The service of song held in the Aberdeen Dutch Reformed Church on Sunday was a most moving occasion. Close to 700 people filled the church, eager to share in the experience – more than double the largest congregation previously recorded this century! As well as local folk, many had travelled from surrounding towns, and even as far as PE, Beaufort West and Cape Town. They were not disappointed!
Annelie Botes and her team from Port Elizabeth interspersed traditional Christmas carols and the nativity story with thought-provoking excerpts on the sadness and futility of war.
A group of local children participated as shepherds and angels, under the guidance of Joan Barnard, and retired teacher Dick van Wyk was the narrator for the event.
Several people joined in the theme of wearing a uniform, with local farmer Freek Janse van Rensburg’s impressive collection of medals on his army uniform standing out. The service opened with a parade of those in uniform, led by the haunting sound of Amazing Grace on the bagpipes, played by Russell Mitchell from PE.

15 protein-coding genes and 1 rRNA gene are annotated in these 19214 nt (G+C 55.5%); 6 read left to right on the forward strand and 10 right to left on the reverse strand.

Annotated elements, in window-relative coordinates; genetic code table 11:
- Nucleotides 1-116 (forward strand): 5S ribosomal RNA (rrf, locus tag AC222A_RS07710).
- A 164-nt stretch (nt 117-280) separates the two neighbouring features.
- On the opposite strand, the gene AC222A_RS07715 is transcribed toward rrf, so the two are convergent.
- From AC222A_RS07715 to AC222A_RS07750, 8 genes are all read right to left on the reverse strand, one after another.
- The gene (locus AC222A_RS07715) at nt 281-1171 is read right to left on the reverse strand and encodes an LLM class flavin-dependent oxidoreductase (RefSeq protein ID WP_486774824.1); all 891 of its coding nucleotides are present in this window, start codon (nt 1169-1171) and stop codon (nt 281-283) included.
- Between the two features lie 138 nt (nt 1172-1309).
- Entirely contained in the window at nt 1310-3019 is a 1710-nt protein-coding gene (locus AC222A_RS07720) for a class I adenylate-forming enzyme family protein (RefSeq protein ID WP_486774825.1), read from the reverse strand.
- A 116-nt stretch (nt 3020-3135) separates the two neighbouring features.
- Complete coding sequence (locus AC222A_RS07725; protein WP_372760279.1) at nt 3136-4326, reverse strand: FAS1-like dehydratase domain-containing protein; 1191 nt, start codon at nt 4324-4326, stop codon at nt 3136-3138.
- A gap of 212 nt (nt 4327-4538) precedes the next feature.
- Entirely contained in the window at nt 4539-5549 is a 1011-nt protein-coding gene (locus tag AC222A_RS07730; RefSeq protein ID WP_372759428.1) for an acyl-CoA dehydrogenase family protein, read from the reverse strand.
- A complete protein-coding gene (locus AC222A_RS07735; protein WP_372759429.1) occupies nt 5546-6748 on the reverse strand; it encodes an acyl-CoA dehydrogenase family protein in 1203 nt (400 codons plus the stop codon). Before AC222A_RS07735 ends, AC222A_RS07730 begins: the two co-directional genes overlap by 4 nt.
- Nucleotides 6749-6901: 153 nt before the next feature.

Singers Deon MacKay and Talitha Kotze held the congregation spellbound with their magnificent voices, often accompanied by Jaco Rademeyer on the recorder and Annelie Botes on the organ.
One part that brought many tears was a video of scenes from the Angolan border war, and a reading from Botes about the pain experienced by families left behind, desperately waiting for news of their menfolk. A story of a mother and how she lost a child moved many people, resonating with all who had lost a loved one from whatever cause.
Minister Abe Beyers explained that the vision of the Aberdeen NGK congregation is to bring peace and healing in the footsteps of Jesus. “The Christmas song service led by Annelie Botes on Sunday embraced this vision beautifully,” he said. “During the service, many people were able to relive their pain and suffering from the past, and then experience some liberation and feel the sorrow lifted away. We are very grateful that this wonderful opportunity was able to bring so much peace.”
He thanked organisers Christelle Nel and Miems van Loggerenberg, as well as all those who worked together to make the day a memorable event. “Annelie Botes promised that the church would once again be full for the service, and we were sceptical: how were we going to motivate people to come to Aberdeen? And yet it happened,” concluded Beyers.